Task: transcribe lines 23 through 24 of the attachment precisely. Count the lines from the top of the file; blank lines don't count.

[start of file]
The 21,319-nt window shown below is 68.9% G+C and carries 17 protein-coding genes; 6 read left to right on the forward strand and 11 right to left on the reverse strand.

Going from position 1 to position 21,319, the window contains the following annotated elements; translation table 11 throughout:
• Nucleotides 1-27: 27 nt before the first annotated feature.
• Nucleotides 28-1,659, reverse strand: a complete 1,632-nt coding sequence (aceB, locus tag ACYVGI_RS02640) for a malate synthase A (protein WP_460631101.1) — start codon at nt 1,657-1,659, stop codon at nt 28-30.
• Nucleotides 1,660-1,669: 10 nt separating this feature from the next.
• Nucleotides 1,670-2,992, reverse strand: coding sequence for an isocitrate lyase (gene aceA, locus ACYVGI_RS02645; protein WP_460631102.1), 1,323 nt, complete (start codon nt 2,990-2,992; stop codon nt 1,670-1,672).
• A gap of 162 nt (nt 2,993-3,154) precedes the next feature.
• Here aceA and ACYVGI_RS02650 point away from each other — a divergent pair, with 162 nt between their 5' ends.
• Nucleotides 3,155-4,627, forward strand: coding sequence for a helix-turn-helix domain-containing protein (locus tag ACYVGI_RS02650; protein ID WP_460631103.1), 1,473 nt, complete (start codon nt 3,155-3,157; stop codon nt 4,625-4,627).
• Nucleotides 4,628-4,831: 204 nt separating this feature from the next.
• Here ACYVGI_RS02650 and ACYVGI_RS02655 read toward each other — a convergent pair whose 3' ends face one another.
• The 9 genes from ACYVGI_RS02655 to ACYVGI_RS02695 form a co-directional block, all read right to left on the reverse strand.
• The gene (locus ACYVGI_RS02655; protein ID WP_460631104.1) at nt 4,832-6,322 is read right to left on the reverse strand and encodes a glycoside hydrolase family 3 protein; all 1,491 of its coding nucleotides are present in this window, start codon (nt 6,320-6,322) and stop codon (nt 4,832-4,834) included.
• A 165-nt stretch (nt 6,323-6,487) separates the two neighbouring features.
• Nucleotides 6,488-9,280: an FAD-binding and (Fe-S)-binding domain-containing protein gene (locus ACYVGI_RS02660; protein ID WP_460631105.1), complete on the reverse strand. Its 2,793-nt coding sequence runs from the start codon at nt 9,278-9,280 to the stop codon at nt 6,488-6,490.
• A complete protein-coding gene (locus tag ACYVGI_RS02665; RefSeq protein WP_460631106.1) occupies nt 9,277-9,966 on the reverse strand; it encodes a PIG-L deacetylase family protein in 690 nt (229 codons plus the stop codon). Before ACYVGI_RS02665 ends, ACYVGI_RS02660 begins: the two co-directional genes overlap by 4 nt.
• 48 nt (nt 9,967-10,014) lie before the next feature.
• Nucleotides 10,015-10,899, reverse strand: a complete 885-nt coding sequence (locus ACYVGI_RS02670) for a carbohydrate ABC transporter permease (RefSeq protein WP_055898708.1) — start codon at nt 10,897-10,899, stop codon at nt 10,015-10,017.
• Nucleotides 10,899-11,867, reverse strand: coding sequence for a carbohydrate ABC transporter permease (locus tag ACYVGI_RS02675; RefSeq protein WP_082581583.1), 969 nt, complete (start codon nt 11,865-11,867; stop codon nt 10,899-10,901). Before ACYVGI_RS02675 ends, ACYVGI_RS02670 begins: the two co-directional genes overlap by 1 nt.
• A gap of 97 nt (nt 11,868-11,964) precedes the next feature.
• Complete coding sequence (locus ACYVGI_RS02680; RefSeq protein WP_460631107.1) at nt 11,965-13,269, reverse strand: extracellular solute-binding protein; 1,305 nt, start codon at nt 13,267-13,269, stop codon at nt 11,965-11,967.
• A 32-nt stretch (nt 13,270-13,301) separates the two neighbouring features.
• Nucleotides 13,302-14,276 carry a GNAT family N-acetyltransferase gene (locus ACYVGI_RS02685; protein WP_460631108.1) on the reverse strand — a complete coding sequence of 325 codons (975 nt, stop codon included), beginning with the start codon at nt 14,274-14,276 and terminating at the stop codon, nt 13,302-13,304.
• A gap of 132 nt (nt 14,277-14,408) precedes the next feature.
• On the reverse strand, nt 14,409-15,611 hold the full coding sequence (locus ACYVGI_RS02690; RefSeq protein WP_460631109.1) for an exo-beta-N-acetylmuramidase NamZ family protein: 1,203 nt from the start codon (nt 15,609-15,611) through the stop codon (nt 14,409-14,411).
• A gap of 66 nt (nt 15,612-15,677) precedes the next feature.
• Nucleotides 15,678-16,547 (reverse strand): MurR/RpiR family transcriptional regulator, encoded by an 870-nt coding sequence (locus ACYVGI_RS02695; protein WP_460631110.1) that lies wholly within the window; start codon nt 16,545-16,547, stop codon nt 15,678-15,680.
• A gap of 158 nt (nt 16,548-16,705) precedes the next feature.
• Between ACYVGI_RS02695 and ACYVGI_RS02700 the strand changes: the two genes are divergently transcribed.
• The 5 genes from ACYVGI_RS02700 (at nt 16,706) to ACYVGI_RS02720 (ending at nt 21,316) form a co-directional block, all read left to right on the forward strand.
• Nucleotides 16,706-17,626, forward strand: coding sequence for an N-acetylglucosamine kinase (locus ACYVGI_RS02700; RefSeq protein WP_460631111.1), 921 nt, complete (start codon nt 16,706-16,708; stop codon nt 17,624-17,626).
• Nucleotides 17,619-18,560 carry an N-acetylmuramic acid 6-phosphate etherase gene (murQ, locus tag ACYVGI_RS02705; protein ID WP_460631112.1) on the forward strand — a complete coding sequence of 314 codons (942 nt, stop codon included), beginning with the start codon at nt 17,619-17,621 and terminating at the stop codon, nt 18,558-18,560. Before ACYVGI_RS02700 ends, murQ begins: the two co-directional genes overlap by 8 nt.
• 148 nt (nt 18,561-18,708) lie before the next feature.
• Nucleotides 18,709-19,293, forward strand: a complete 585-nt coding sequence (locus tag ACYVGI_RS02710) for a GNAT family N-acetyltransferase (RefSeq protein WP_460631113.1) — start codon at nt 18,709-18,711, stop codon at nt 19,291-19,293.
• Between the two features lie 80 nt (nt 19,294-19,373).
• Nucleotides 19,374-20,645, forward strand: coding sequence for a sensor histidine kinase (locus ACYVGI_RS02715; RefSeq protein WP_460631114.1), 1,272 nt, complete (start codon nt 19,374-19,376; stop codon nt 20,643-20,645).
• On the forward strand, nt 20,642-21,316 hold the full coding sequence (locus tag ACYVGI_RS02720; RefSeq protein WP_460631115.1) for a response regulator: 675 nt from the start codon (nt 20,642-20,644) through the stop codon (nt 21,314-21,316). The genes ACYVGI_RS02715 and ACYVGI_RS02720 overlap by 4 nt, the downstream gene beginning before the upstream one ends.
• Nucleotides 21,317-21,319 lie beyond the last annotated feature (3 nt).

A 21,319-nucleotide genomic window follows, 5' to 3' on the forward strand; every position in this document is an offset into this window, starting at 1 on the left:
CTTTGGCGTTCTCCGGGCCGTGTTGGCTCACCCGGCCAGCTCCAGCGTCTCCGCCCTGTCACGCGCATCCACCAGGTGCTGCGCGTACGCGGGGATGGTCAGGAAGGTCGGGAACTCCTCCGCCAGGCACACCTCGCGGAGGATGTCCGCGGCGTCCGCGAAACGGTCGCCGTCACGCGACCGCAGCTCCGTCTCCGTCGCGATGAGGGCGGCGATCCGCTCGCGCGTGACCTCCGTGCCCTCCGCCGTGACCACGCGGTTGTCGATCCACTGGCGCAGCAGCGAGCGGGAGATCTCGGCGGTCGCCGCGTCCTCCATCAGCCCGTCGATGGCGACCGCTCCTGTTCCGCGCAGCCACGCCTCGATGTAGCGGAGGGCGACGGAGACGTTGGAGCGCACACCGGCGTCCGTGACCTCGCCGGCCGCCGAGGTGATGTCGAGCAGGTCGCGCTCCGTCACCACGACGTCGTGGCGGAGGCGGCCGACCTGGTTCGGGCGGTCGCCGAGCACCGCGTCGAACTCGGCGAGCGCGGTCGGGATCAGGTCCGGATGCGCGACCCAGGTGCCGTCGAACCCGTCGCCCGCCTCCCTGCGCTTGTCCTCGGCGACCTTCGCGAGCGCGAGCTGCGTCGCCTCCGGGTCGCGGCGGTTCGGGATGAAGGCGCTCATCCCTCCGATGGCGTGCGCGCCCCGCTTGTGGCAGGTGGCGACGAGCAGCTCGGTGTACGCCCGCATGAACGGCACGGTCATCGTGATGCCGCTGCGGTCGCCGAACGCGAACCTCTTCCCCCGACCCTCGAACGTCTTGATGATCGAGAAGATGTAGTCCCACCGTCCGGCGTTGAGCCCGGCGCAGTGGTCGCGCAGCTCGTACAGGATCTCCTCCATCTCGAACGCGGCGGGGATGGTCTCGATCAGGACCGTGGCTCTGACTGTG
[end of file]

• Nucleotides 13,302-14,276 carry a GNAT family N-acetyltransferase gene (locus ACYVGI_RS02685; protein WP_460631108.1) on the reverse strand — a complete coding sequence of 325 codons (975 nt, stop codon included), beginning with the start codon at nt 14,274-14,276 and terminating at the stop codon, nt 13,302-13,304.
• A gap of 132 nt (nt 14,277-14,408) precedes the next feature.